Tips to more healthful spring and summer celebrations
Nourish your body every time you eat.
Celebrations often are exciting and memorable times filled with family, friends and food. Nourish your body every time you eat, whether you are celebrating a birthday, graduation, wedding shower, holiday or every day. Try these three tips:
Incorporate at least three different food groups into celebration foods.
MyPlate includes five food groups: grains, vegetables, fruits, protein and dairy.
When deciding on the menu, think how you can incorporate at least three of these food groups. Here are some ways to add nutrition and variety to your menu:
Make sandwiches with whole-grain breads or use whole-grain pasta in salads.
Include a colorful vegetable tray on the menu.
Try fruit parfaits instead of cake as a sweet treat.
Use lean or extra-lean beef and poultry in sandwiches and casseroles, or serve hummus (made from protein-rich chickpeas) as a tasty dip with pita chips.
Replace higher-fat sour cream with plain yogurt in dips.
Explore ingredient substitutions.
Trim calories and/or add fiber, vitamins and minerals with these more healthful swaps. See the NDSU Extension publication “Now Serving: Recipe Makeovers” for many ideas.
Swap 1 cup sour cream to 1 cup nonfat yogurt (healthful swap)
Swap 1 cup mayonnaise to 1 cup nonfat yogurt (healthful swap)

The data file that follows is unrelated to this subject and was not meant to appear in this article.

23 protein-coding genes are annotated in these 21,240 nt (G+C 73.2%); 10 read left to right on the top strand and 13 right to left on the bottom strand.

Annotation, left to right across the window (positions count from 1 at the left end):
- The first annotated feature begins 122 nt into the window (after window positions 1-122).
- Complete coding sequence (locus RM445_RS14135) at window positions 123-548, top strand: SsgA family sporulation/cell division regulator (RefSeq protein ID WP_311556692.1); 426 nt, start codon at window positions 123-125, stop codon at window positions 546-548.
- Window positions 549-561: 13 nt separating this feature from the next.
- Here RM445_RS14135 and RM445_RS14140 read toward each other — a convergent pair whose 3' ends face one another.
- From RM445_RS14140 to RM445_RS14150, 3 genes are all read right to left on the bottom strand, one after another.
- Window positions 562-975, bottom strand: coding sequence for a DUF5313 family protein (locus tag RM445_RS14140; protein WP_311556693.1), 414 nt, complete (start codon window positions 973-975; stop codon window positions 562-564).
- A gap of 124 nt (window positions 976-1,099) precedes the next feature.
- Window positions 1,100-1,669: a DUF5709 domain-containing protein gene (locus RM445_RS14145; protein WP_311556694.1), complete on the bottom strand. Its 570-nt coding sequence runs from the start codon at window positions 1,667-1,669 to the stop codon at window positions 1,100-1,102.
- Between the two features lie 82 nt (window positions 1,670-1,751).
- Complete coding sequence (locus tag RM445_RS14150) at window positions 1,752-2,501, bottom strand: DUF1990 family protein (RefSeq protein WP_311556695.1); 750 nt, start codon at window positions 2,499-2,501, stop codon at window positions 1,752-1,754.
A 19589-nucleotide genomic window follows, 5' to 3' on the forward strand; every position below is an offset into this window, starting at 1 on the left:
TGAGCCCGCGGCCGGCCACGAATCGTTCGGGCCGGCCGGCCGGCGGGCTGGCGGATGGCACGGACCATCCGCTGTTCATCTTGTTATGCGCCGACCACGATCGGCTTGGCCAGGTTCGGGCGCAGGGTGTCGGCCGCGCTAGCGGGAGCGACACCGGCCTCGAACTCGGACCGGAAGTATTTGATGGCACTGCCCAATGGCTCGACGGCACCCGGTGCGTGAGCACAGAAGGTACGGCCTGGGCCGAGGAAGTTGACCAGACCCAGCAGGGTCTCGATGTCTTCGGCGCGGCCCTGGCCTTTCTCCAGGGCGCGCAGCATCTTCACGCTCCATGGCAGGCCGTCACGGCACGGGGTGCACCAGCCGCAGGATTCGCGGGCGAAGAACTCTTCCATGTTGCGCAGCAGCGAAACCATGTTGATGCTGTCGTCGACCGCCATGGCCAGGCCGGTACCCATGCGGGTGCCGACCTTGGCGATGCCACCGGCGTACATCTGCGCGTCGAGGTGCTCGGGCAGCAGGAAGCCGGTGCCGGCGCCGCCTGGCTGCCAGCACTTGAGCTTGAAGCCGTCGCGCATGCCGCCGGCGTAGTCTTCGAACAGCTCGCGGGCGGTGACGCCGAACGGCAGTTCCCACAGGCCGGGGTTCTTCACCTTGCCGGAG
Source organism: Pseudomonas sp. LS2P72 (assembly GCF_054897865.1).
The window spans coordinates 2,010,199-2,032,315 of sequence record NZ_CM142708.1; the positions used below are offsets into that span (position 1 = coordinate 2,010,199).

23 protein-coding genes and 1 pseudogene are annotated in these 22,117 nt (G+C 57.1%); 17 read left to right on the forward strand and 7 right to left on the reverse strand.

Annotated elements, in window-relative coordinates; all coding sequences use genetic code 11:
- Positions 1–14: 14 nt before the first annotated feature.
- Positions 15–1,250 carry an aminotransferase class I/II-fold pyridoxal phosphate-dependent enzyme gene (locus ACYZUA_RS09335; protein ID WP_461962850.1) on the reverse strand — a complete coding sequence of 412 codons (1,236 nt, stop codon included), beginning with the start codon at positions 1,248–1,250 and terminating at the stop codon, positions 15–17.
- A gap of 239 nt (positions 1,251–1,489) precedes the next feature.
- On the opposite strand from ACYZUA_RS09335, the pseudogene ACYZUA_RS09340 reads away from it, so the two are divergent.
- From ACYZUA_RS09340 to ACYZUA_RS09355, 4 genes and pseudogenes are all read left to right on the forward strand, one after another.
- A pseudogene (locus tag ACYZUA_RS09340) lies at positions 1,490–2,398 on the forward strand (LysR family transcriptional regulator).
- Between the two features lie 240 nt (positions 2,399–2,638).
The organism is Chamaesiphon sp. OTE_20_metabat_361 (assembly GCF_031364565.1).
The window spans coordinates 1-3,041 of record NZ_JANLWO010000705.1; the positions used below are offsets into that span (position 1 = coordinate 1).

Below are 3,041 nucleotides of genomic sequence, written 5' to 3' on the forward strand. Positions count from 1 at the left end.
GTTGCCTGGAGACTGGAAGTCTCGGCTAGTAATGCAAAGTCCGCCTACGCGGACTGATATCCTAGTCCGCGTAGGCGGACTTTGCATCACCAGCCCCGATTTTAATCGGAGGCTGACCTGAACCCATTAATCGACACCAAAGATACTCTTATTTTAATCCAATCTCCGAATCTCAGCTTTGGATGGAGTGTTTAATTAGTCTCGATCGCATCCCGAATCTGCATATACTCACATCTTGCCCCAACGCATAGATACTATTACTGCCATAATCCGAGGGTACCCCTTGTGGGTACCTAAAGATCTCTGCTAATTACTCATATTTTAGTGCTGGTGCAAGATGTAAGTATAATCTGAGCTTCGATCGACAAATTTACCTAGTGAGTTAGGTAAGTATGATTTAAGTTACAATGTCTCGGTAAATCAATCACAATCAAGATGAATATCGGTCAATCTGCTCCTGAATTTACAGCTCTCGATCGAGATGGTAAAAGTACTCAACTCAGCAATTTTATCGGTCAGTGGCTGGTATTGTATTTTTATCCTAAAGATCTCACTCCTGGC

Swap 1 cup all-purpose flour to ½ cup flour plus ½ cup whole-wheat flour (healthful swap)
Swap ½ cup oil to ¼ cup oil plus ¼ cup applesauce (healthful swap)
Make food fun.
Get kids (and adults) involved in food preparation. Have a food activity, such as making “bugs on a log” (celery, nut butter and raisins). Or create a picture on your plate with healthful foods.
Question: My grandchildren try to avoid vegetables, but I’m trying to encourage them to try some new vegetables. We have a community garden near us. When can we start planting?
Gardening with children is an excellent way to promote good health in many ways. Your children (and you) will get exercise as they weed and water the garden, and your family will have delicious vegetables to eat throughout the season.
The first couple of weeks of May are a good time to plant leafy greens such as lettuce, spinach, carrots and potatoes. The last weeks in May are best for beans, squash, pumpkins, cucumbers and tomatoes. Lettuce will be the first “crop” you will harvest.
Through gardening, children learn many skills beyond nutrition and fitness. They learn about cooperation and working with others. For more tips, see “Gardening with Children” (available from www.ag.ndsu.edu/pubs/plantsci/hortcrop/fn1372.pdf ).
Learn more about gardening by viewing any of the archived webinars from the Field to Fork series. See www.ag.ndsu.edu/fieldtofork and click on “All Archived Webinars” to learn about a wide range of content.
Article used with permission from Julie Garden-Robinson, Food and Nutrition Specialist, NDSU Extension, NOURISH newsletter, Issue 40. For more information, contact the Stutsman County Extension office at 252-9030 or email email@example.com .